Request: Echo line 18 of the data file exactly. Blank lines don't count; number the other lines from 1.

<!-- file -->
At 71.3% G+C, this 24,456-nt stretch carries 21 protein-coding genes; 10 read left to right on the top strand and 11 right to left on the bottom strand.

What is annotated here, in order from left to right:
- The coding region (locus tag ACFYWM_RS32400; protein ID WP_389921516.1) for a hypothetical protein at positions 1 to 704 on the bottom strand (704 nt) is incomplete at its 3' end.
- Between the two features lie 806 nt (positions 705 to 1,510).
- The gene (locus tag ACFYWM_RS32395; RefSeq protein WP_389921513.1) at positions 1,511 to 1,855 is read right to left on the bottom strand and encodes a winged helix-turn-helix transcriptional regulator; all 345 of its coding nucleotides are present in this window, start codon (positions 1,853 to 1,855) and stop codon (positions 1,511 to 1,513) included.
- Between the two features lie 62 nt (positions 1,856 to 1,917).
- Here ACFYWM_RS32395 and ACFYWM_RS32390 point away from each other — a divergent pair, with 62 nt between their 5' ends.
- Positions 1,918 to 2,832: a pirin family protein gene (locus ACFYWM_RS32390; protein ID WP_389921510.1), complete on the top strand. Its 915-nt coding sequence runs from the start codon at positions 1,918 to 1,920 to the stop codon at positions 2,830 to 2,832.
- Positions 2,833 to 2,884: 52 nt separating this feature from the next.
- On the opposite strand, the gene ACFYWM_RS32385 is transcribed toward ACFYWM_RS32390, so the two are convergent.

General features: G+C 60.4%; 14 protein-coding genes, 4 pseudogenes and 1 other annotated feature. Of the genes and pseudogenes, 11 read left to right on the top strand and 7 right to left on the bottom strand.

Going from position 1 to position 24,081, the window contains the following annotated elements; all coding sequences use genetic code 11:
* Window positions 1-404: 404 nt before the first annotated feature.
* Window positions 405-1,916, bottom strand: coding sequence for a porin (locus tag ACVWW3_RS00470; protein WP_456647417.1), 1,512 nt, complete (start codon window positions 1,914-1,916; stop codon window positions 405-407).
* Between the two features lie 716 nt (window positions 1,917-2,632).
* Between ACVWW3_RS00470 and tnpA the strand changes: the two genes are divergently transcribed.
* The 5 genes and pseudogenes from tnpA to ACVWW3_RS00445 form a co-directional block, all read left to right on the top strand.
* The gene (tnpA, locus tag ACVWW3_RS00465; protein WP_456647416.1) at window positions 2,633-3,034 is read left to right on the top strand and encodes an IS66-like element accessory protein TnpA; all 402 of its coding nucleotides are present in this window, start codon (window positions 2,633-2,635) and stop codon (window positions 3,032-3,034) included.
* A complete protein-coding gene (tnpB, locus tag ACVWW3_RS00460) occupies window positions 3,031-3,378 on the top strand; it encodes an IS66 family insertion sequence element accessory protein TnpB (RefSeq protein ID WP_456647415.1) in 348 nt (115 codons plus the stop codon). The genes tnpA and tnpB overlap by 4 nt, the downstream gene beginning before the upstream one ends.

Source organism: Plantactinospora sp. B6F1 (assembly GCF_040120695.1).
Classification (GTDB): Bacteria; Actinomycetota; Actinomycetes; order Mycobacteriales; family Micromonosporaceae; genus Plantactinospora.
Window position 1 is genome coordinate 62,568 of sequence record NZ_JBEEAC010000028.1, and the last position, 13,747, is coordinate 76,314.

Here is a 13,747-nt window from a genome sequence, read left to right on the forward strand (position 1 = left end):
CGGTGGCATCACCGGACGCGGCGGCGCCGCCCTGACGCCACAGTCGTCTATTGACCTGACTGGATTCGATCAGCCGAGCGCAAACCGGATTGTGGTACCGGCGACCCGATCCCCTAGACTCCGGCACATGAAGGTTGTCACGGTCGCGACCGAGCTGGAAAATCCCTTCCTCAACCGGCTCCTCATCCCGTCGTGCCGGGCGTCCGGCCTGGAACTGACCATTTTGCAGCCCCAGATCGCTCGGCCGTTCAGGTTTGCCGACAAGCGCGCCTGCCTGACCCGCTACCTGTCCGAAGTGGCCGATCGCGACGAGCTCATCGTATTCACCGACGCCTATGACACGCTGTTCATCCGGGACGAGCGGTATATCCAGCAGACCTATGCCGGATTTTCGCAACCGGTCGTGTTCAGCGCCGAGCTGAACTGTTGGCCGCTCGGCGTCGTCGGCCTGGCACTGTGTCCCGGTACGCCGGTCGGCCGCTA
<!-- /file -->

* The gene (tnpA, locus tag ACVWW3_RS00465; protein WP_456647416.1) at window positions 2,633-3,034 is read left to right on the top strand and encodes an IS66-like element accessory protein TnpA; all 402 of its coding nucleotides are present in this window, start codon (window positions 2,633-2,635) and stop codon (window positions 3,032-3,034) included.